The determination of the design parameters of the required gear tooth flank modification for a particular application of a gear set has to be properly engineered, which is a must. This gear problem is a sophisticated one, and it has no reliable solution yet. Use of a *“trial-and-error method”* is recommended when solving problems of this sort. There is no evidence that this problem has a chance to get solved as long as conventional approaches are used for these purposes.

It is instructive to notice in this regard that the origination of the idea of gear tooth flank modification can be traced back to the first half of the 20th century. It is likely Walker, H. [1] was the first to point out the importance of tooth flank corrections for heavily loaded spur gears. The concept of a gear tooth flank modification is illustrated in Figure 3. The concept of gear tooth flank modification gained the attention of gear experts, and many papers and articles are published on the topic.

Despite that, the problem of correct gear tooth flank modification has yet to be solved. That being said, it makes it clear that gear science (and gear engineering) has no clue about how this problem can be solved.

Many similarities can be easily found between the unsolved problem of correct gear tooth flank modification and the well-known challenge of a “perpetual motion machine.”

Hundreds of claims have been made in the past (just a couple centuries ago) stating that: (a) a “perpetual motion machine” is invented, (b) a “perpetual motion machine” is designed, (c) a “perpetual motion machine” is manufactured, (d) a “perpetual motion machine” has been tested, and, finally, (e) a “perpetual motion machine” is ready to be used in the industry. Where we are now? Do we have any examples of application of a “perpetual motion machine”? The answer is, of course, no. Do we have a chance to solve the problem of a “perpetual motion machine”? The answer is still no. Is there a reason to continue wasting efforts and funds trying to solve an engineering problem that has no solution at all due to the natural constraints? Per the author’s opinion, the answer to that question is also no. However, certain enthusiastic gear designers still look for a solution to his insolvable problem.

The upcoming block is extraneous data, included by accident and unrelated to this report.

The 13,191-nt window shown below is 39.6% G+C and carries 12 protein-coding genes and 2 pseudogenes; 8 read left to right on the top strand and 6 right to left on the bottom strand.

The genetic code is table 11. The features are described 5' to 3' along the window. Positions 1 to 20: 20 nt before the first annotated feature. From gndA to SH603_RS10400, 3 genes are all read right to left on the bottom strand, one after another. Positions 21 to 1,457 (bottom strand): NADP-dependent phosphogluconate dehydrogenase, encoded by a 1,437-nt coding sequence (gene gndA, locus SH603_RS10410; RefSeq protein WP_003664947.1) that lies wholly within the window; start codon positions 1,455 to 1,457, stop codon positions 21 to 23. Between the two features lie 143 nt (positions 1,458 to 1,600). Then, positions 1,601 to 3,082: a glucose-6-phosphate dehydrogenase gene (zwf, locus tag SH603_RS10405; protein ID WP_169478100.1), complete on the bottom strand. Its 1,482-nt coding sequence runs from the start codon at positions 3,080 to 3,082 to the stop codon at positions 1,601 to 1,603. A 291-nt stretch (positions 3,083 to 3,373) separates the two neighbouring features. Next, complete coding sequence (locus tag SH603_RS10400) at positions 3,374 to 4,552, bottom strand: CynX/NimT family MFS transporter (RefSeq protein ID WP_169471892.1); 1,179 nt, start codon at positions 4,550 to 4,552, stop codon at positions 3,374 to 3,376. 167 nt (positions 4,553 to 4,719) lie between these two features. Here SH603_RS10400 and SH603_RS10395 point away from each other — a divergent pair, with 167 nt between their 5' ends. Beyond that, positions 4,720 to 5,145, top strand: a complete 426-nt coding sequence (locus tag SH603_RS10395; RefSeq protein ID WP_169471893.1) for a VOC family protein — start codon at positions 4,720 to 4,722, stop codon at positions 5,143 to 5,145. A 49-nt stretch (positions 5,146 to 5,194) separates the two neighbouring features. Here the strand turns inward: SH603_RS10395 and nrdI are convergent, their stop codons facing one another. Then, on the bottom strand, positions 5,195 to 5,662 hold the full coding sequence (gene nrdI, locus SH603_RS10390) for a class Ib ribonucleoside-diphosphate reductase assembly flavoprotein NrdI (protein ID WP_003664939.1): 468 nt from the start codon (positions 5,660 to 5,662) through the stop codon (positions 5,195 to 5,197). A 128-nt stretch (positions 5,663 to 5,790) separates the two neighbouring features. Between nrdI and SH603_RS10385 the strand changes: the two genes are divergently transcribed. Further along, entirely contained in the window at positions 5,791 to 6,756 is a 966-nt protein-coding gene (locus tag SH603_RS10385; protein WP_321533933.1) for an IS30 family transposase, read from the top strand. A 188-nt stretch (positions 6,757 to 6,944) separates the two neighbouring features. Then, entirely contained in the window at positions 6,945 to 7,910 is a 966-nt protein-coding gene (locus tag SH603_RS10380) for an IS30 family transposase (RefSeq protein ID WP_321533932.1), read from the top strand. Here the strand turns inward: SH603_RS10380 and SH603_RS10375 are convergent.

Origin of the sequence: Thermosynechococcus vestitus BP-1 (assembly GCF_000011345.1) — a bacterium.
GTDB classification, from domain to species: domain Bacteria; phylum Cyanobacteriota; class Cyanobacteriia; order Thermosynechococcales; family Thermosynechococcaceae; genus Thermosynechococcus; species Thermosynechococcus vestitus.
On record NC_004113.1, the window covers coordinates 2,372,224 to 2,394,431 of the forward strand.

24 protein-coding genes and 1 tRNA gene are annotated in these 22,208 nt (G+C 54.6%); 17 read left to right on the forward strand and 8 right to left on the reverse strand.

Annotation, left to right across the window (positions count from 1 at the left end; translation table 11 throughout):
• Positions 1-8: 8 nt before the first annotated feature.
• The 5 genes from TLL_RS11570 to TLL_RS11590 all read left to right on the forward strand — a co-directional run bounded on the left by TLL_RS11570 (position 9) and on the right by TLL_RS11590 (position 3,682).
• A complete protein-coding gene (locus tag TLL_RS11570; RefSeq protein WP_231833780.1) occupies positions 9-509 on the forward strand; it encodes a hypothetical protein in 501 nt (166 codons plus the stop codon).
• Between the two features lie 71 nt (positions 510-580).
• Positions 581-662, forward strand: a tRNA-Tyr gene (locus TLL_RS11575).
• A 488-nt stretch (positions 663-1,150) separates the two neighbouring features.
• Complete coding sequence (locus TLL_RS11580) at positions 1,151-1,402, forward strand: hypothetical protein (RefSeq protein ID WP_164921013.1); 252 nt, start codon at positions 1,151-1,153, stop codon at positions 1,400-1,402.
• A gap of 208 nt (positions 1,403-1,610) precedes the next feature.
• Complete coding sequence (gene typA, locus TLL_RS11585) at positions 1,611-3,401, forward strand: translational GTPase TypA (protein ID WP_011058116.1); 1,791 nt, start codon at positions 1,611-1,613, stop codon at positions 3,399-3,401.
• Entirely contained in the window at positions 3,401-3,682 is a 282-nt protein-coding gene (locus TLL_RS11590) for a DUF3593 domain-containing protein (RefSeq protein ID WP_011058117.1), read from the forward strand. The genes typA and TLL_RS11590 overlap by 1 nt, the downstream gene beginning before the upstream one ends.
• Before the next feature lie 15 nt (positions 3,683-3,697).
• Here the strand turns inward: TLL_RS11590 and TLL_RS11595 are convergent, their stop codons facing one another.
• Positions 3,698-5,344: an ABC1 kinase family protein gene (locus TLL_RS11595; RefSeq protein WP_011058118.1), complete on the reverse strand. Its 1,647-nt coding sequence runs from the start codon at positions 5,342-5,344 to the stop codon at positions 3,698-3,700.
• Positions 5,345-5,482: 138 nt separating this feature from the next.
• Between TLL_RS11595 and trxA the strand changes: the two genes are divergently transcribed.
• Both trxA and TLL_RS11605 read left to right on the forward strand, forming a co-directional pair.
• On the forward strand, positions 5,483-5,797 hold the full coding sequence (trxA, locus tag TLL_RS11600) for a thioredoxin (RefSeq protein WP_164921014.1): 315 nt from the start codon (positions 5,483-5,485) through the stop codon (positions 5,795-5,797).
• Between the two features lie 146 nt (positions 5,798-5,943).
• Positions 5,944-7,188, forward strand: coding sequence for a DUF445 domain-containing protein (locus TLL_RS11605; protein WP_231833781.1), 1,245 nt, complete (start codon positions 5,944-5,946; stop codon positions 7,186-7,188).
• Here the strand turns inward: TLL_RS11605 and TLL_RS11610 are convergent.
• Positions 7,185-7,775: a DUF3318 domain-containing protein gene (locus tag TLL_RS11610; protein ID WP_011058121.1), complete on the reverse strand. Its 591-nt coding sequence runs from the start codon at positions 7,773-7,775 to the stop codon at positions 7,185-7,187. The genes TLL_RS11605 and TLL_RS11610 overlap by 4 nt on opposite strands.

Let’s go back to the problem of gear tooth flank modification: There is no chance to get the problem solved using the “trial-and-error” approach, as this approach is endless, and is affordable only to those who have access to an infinite resource of funding. This article will look at developing scientific/engineering methods for determining the design parameters of correct gear tooth flank modification. It is likely the scientific theory of gearing is the only leverage available in today’s practice, using it to solve the problem of gear tooth flank modification.

### The Core of the Problem

As proposed by H. Walker [1], the concept of gear tooth flank modification targeted the accommodation for the gear tooth deflection under the operating load. No gear axes displacements under the load were considered by H. Walker. Eventually, gear and mating pinion axes displacements also were involved in the analysis, as these displacements affected the mesh of involute tooth profiles.